Purpose FGFR genetic aberrations (GAs) occur in an estimated 10% to 16% of intrahepatic cholangiocarcinomas (CCAs). The natural history of CCA with FGFR GAs, the prognostic role of coexisting GAs, and the outcome with FGFR-targeted inhibitors are unknown. Patients and Methods Patients with CCA with FGFR GAs were identified using nextgeneration sequencing or fluorescence in situ hybridization from four tertiary cancer centers and compared with FGFR wild-type counterparts. Data reviewed included demographic, treatment, overall survival (OS), and GA data. Fisher's exact test, Kaplan-Meier plots, and log-rank tests were used for statistical analysis. Results Three hundred seventy-seven patients with CCA were identified, and 95 had FGFR GAs. FGFR2 GA was most common (n = 74, with 63 fusions) and seen in intrahepatic CCA. In patients with CCA, FGFR GAs occurred more frequently in younger patients (≥ 40 years; 20%) compared with older patients (> 40 years; 6.7%; P < .001), presented at an earlier stage (TNM stage I/II v III/IV: 35.8% v 22%, respectively; P = .001), and were associated with a longer OS compared with patients without FGFR GAs (37 v 20 months, respectively; P < .001). This difference remained significant after excluding 36 patients treated with FGFR inhibitors. There was no OS difference (P = .60) between CCA with FGFR2 fusions (n = 63) versus other FGFR GAs (n = 29). Patients with FGFR GAs had a better OS with FGFR-targeted therapy compared with standard treatment (P = .01). BAP1 mutation was the most common coexisting mutation without prognostic impact, whereas TP53 (P = .04) and CDKN2A/B (P = .04) were correlated with a shorter OS. Conclusion CCA with FGFR GAs represents a unique subtype occurring in younger patients with an indolent disease course. FGFR-targeted therapy may have a positive impact on OS in this subgroup.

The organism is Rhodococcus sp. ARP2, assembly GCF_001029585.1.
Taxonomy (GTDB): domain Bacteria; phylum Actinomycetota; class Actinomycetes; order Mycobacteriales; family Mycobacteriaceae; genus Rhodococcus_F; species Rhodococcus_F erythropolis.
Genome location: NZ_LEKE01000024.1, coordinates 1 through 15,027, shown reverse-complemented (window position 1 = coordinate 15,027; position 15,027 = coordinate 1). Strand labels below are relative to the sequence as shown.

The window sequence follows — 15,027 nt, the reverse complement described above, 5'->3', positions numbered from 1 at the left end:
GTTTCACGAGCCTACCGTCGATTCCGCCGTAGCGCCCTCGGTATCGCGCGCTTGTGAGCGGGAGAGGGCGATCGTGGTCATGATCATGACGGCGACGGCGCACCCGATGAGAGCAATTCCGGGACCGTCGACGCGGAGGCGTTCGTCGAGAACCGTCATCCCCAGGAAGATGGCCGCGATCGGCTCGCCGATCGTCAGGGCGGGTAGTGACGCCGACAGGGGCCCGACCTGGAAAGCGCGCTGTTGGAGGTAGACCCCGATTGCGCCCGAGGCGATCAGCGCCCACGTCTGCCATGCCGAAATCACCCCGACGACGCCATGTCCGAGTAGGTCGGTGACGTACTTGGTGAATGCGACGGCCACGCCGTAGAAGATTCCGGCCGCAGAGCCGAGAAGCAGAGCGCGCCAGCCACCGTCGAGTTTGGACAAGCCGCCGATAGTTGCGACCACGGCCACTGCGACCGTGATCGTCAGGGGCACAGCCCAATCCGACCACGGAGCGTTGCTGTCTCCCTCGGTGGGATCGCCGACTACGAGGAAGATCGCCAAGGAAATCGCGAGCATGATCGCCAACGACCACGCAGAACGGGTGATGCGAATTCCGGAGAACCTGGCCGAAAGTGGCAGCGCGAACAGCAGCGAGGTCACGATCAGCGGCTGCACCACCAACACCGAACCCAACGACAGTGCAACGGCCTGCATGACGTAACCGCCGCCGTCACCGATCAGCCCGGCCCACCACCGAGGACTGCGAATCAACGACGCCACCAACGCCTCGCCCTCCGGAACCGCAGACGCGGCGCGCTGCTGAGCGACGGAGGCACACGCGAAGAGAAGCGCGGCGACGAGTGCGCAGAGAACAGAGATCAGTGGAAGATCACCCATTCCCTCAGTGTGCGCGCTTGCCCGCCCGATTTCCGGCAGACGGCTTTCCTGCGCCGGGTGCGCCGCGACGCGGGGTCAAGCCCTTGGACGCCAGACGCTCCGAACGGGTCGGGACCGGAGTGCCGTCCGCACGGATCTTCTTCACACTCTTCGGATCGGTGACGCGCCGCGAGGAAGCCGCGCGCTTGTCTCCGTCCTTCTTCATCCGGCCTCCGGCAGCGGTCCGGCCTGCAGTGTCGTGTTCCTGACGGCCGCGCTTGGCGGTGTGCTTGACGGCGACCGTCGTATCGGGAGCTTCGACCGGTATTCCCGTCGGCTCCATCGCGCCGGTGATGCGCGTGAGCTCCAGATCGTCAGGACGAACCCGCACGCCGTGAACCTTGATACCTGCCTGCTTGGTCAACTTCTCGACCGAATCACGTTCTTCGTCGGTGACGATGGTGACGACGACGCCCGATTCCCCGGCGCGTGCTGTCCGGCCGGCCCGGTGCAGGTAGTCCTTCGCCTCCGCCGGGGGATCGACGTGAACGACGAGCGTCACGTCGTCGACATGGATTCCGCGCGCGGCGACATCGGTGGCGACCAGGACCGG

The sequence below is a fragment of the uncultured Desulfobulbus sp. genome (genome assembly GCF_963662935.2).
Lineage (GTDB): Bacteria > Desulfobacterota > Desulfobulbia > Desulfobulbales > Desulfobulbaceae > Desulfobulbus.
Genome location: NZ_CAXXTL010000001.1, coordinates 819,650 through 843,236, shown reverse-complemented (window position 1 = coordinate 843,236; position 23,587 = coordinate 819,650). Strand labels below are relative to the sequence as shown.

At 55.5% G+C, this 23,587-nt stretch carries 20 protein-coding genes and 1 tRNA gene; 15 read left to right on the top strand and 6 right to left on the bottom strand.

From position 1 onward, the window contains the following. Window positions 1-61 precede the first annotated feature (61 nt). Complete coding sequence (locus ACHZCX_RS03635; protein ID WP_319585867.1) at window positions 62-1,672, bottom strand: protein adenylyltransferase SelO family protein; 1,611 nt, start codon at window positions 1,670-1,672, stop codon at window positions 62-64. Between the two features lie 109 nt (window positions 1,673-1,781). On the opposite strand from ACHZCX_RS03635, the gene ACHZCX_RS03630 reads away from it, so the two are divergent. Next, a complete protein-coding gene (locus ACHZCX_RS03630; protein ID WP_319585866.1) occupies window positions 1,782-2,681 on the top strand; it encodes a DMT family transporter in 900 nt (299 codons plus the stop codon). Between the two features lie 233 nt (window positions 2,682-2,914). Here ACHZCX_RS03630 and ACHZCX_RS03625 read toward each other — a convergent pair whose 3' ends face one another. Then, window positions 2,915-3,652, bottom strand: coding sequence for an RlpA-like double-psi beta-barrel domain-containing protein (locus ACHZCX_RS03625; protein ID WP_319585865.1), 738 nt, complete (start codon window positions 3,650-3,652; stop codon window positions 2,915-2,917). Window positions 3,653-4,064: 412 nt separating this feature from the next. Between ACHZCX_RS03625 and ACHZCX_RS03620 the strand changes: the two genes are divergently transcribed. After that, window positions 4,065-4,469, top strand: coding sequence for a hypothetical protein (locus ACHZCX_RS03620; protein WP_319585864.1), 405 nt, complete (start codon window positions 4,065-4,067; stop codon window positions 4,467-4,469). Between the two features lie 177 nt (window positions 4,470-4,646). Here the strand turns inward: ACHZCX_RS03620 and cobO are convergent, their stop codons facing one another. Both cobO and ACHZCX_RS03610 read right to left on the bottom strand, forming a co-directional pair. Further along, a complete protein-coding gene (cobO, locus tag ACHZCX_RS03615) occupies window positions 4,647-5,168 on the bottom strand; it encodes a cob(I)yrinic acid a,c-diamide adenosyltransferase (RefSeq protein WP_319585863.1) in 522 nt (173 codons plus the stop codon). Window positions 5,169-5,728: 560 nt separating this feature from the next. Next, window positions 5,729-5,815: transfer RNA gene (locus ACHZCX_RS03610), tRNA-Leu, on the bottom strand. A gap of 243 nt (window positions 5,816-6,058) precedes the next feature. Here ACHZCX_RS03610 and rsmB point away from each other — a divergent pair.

ASJC Scopus subject areas
- Cancer Research